NTU x THE VERY GROUP: adaptive fashion project 2022
Fashion and knitwear students at Nottingham Trent University collaborate to create inclusive design collections for disability in partnership with Very.co.uk
A group of 95 second-year students from BA Fashion Design and BA Knitwear Design, in the Nottingham School of Art & Design, have worked together on a new collaborative learning module to answer a brief set by online fashion retailer Very.co.uk to create ‘inclusive, adaptive design solutions for the disabled community.’
In early February the students were introduced to the adaptive design brief and given a talk about the Very brand by senior womenswear designer Kelly Walker, who graduated from BA Fashion Design at NTU herself in 2013.
Kelly asked the students to challenge preconceptions of disability and, through research and end-user considerations, choose an area for investigation to inspire innovative ideas for new design concepts. Sustainability and reinvention were also key elements of the brief.
Kelly’s presentation was followed by an insightful and thought-provoking guest lecture, titled Demystifying Disability, by award-winning disability activist and TEDx inclusivity speaker, Shani Dhanda, who is listed as one of the UK’s most influential disabled people. She spent time with the students and answered questions to help them form ideas and concepts for the project, as well as feeding back on final designs later in the project.
Once students had started working in groups to develop their ideas, they were also given insight into innovations in the area of fashion for disability by visiting designer and researcher Jo Gooding of Adaptive Fashion. A lecture by inclusive fashion designer, Von Ruz, also focused on the importance of user-centred research in design development.
At the NTU project finale later in March, the student groups presented their collections to Very, with fully-researched and developed concepts for trend-inspired, affordable collections for a range of both physical and hidden disability challenges. They received high praise from the Very team on the quality and breadth of their research, their level of design innovation and new thinking, and their approaches to developing new concepts embracing some of Very’s core brand values.
Speaking about the project, Kelly Walker, Senior Womenswear Designer at Very, said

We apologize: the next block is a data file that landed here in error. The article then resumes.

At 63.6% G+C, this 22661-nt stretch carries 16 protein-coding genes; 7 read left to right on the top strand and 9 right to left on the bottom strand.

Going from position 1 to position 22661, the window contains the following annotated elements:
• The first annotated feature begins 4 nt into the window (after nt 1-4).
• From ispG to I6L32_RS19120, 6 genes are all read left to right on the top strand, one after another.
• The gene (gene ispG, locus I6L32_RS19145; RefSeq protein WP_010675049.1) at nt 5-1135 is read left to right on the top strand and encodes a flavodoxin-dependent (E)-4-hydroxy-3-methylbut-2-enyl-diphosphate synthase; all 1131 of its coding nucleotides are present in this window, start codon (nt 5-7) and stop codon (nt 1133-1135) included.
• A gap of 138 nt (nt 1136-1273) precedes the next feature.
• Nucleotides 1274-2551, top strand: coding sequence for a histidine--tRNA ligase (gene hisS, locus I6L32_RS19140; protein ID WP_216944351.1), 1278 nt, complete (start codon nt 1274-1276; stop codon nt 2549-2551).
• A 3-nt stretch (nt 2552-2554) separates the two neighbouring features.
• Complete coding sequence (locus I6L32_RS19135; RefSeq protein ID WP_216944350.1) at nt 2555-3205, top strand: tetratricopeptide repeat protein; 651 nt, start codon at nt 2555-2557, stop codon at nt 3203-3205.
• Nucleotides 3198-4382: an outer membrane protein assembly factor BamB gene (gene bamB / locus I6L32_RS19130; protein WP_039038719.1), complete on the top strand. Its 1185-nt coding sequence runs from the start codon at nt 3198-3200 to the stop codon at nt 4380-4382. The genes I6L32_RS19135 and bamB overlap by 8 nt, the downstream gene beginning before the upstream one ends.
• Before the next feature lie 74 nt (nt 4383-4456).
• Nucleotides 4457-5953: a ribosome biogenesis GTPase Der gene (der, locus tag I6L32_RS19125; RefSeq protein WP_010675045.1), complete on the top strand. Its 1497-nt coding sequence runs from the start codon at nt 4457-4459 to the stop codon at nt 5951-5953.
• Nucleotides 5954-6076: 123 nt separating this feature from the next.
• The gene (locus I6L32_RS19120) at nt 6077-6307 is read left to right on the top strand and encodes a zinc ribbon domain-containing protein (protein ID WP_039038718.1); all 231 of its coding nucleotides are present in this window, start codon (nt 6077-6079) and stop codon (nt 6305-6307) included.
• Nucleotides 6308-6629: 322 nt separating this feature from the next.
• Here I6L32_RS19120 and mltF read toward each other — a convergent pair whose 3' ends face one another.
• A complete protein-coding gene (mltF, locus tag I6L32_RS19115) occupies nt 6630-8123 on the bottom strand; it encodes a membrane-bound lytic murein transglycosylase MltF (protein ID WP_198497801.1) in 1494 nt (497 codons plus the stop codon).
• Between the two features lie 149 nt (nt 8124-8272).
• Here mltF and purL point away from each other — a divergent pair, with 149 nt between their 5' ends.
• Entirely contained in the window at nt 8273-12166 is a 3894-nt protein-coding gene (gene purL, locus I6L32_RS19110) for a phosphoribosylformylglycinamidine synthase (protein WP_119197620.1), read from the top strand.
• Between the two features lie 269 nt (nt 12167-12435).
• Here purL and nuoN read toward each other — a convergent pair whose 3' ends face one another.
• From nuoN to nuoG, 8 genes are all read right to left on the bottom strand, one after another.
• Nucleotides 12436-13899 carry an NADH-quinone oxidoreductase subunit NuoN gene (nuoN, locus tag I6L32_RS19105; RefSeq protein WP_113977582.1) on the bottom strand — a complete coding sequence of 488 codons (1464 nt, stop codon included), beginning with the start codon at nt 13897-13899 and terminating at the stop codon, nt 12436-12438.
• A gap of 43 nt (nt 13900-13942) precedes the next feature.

“For me, it has been a wonderful experience to come back to Nottingham Trent after graduating nearly 10 Years ago, and to see that the tutors and students are as passionate and hardworking as ever. It was a pleasure to see the students’ collaborative work and research pay off through thought provoking and confident presentations. They did a fantastic job!”
The Very team were so impressed that four groups were selected to visit their London offices in May, where they presented to the senior design and buying team. Work focused on disability conditions spanning cerebral palsy, shorter stature, mobility impairment and sensory processing disorders. At an inspiring session they were congratulated by the team on their passion and commitment to positive change within adaptive fashion, their professionalism, and their attention to detail in answering the brief.
Sally Goodwin, Head of Design at Very, said
“We’ve been really impressed by the work presented by the students and as a team we have all learned a lot today too; they have shown us several ideas that are worth considering going forward and it has been great to see their new design approaches”
Following on from the success of the project, Very will be offering mentorship opportunities for a number of students who wish to develop their collection concepts through into designed adaptive fashion products in their final year.
Sue Walton, Senior Fashion Design Lecturer at NTU, said
“This has been an incredible project inspiring a new generation of fashion and knitwear design students to challenge their preconceptions and discover new design opportunities in exploring fashion solutions for our wider community. They have embraced the opportunity to question the ‘norm’ and take risks, producing meaningful inclusive design concepts which acknowledge the significance of emotional design approaches as well understanding specific user needs. An outstanding cohort of creative change makers!”
Maggie Burnett, Creative Partnerships Manager at NTU said
“It has been great to work with a brand who embraces difference and the need for a fresh approach to inclusive and adaptive fashion; the Very team have been fantastically supportive of our students and we’ve also had amazing input from external disability advisers and industry experts. Congratulations to all the students and thank you to everyone who has contributed; it has been a hugely valuable learning experience which has raised levels of awareness and understanding and started important new conversations for forward development.”